Posts Tagged ‘baofeng uv-3r’
The answer is yes, and no. Using the software utility available here you can stretch the coverage of your UV-3R Mark II. This
only works on the Mark II (dual watch display) and the new Plus model. There are two options for changing the coverage. You can stretch up from VHF or down from UHF. Only the UHF option seems to work. Now, before you run off and do this, let me pass a few warnings. First of all, the UV-3R is NOT designed to do this, so transmitting at full power on a band your radio was not designed to work on has the potential to fry something. Second of all, most users have put the output power between 1 and 16 milliwatts (yes, milli), and my tests concur with this. It does receive OK on 220, but not as well as it does on 2M or 440. The procedure can be a little complicated, but there is plenty of help at the UV-3R Yahoo Group.
So, does it really work? During my morning commute, my train passes south of my club’s main repeater site. Now this is on a rather high building, in one of the highest points on western Long Island, and is pretty much line-of-site for a 4-5 mile stretch of my train ride. I tested to see if I could key up our 220 machine, and it seems that the effective range was about 4 miles this morning. Now that was just keying the repeater up. I’ll have to check to see if I can actually be HEARD on it. For listening to the 2 or 3 220 repeaters near my office though, it works fine. Also, keep in mind that this was all done with the stock antenna, which is most likely far from optimal at 220 Mhz.
Once again, I can’t stress enough that if you don’t want to risk breaking your radio permanently, don’t try this. So far, my little radio has suffered no ill-effects, but your mileage may vary.
So, as some of you may have guessed, I like to tinker. For some reason I’m never satisfied with things the way they are when I buy gadgets. I have an Acer NetBook running Mac OS X, an old Windows Mobile phone running Android Froyo, and a $50 CVS 7″ WinCE NetBook running Debian Linux. If there’s a mod, I want to know about it. I had been reading about the Baofeng UV-3R and its capabilities before I ordered the his and hers models and made sure I ordered a programming cable too, so that I could attempt the 220 mod that’s been talked about. I ordered the cable from someone different than the radios, so as of Thursday it had not arrived yet. Could I wait? Of course not.
I also own a Radio Shack Pro-137 scanner. This is a 1000-channel model that was marketed as a racing scanner. You can usually pick them up on the cheap because of the racing moniker. In reality, these are great all-around scanners, with a stalker function that helps when testing commercial radios. I have a programming cable for the pro-137 that I used, along with ARC software and a RadioReference account, to load all of the local frequencies I wanted. I was thinking that day, after dealing with several other forms of USB-to-serial adapters that these cables are not all that different. Just the pins are different. The scanner uses a 3-conductor 3.5mm plug, and the Baofeng uses a 4-conductor one.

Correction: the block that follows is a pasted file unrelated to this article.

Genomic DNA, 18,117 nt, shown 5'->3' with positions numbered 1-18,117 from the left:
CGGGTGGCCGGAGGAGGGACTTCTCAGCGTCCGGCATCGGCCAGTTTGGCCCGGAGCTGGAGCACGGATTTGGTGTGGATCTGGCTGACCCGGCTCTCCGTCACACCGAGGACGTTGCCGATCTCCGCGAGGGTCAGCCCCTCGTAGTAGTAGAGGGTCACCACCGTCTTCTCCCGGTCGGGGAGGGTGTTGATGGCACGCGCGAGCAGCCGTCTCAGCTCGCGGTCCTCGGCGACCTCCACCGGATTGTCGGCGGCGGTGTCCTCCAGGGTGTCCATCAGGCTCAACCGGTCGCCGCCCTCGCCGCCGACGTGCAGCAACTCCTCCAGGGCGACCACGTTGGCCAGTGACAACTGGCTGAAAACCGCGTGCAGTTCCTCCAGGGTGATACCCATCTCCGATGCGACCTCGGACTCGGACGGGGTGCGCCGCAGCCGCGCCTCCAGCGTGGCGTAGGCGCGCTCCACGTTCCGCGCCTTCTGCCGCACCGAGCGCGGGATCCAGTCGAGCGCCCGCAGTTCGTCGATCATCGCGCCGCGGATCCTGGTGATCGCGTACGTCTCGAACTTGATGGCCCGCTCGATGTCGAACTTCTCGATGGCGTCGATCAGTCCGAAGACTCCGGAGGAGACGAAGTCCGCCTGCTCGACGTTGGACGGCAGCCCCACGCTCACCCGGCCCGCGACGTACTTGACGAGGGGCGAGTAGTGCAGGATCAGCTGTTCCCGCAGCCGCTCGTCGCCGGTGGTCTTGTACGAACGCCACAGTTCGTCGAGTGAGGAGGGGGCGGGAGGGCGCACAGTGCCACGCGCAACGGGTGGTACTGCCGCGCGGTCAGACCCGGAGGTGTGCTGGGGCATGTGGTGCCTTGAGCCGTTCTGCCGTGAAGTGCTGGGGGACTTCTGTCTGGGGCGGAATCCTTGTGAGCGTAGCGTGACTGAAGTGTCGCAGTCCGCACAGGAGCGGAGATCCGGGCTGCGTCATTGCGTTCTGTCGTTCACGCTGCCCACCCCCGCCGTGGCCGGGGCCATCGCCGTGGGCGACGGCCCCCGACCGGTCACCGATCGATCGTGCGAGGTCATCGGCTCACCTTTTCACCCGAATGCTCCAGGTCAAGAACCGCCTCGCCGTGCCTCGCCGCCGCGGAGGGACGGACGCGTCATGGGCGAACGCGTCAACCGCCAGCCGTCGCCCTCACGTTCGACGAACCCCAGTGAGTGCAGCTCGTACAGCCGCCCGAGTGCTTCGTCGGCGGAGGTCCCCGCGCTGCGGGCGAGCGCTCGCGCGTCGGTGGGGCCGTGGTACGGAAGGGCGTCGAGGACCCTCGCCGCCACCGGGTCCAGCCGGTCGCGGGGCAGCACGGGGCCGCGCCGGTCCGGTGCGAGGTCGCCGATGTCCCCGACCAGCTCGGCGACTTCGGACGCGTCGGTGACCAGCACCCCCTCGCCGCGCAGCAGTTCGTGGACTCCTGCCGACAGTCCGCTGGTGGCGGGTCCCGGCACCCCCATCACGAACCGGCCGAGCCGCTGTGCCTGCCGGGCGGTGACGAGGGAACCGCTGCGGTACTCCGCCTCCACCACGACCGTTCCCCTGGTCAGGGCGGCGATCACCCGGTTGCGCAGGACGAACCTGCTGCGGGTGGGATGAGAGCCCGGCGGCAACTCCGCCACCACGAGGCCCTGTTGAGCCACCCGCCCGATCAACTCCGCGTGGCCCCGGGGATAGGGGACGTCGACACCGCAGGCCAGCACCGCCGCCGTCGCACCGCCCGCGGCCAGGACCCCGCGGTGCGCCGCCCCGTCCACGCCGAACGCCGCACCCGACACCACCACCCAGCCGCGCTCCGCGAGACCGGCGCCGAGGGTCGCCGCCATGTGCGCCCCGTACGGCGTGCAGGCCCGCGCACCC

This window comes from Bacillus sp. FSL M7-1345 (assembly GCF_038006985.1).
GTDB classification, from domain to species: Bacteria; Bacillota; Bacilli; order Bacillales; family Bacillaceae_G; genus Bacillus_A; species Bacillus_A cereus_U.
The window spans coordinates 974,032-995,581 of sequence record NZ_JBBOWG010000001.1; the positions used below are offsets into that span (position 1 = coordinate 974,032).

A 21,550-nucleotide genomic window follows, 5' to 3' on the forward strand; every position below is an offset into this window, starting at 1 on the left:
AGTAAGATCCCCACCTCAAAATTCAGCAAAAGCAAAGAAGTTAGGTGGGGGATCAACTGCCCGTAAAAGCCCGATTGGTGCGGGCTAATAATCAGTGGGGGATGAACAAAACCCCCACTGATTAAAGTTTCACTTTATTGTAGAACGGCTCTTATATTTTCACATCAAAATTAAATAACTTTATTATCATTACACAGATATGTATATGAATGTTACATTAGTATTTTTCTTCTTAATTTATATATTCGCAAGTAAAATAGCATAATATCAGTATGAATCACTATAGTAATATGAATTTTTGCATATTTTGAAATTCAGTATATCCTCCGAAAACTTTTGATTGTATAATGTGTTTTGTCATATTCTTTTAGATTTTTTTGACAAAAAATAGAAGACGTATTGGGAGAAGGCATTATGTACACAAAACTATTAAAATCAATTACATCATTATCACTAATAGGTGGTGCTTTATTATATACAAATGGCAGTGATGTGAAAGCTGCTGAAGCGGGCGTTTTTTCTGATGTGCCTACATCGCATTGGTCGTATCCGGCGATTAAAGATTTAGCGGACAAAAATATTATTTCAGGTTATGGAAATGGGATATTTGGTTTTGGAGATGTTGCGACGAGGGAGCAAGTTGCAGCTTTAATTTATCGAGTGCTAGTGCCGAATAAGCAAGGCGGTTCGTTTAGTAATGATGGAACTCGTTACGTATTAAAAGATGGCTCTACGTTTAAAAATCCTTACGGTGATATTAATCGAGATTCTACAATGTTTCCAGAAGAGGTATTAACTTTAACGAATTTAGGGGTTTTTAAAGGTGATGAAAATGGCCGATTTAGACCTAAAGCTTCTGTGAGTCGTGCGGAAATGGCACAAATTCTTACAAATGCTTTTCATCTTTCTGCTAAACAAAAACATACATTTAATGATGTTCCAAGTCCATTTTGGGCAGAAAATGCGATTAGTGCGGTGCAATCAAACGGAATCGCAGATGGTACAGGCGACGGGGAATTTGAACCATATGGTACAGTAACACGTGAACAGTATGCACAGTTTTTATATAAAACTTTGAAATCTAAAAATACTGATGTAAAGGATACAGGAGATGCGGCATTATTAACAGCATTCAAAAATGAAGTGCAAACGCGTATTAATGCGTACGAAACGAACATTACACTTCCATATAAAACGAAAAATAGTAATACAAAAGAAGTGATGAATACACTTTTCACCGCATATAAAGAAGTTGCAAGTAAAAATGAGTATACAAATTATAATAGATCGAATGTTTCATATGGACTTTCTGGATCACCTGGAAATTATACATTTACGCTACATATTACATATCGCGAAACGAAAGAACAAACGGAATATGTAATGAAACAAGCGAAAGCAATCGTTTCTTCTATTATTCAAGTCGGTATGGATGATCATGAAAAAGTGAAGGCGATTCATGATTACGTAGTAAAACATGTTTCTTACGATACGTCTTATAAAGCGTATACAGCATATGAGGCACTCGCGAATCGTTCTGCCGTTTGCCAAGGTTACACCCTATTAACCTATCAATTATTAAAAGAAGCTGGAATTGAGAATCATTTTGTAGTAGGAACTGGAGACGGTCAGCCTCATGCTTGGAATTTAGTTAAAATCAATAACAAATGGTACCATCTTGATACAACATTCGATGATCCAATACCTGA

I examined the pinouts for both radios, and realized that the ground and first ring are the same, but the third ring on the scanner’s plug corresponds to the fourth ring on the Baofeng, so it was probably not going to work. I know this because when you plug standard stereo headphones into the UV-3R, you short
out pins 3 and 4 in the radio, causing the radio to transmit. When using headphones though, if you pull the plug out just a little (about a mm), you get one ear (left) of sound. I wondered if this would work with the programming cable. I started the software. and hit the button to download the radio memories onto my computer. After a couple of tries I found the sweet spot. About a mm out there is a slight detent you can feel. That is where you need to be. It works! I will post the results of my experimenting with the software and the mod later. If any of you have one of these cables laying around, it will work. The stock drivers in Vista and Win7 will even work! Some Radio Shack’s have these on closeout still. Stock number 20-047.
The funny thing is this: Guess what was waiting in the mail when I got home?
I haven’t posted so much lately. Sinus issues have kept me from really spending the time on anything other than work and the necessities of life. There are some great goings-on here on Long Island though. My lovely and amazing fiance had been studying for her Technician license for the last month or so. Armed with a notebook, access to the QRZ.com practice tests, and Gordon West’s book, she finally took and passed the exam this past Saturday. Now we just need the callsign. A friend of ours once told us that there are two types of Ham Radio spouses. Ones that embrace the hobby, maybe not to the fullest, but will attend picnics and events, and there are the ones that run screaming from it. I have been blessed with a fiance who fell in love with the Ham Radio community, and the people we have met through it. I’m not sure that I’ll ever come home to find her staring at Smith Charts, but I think she and I might get to fight over the soldering iron a bit.
Well, anyway, on to the Baofengs you see here. She sort-of owed me a birthday gift for awhile, and I thought she needed a congratulatory gift for passing the exam, so we ordered his-n-hers Baofeng UV-3R Mark IIs. I know quite a few hams that have purchased these little gems and most are quite pleased. Now, I understand that I cannot expect the performance of a $300 Kenwood, or other similar HTs, but the value is quite amazing. Here in the NY Metro area, a small 2 watt HT is not a bad thing to have.
As I do with practically everything I own, I have started the process of learning all I can about getting the most out of these little radios. I will post the results as I experiment. So far so good though. Stay tuned, more to follow.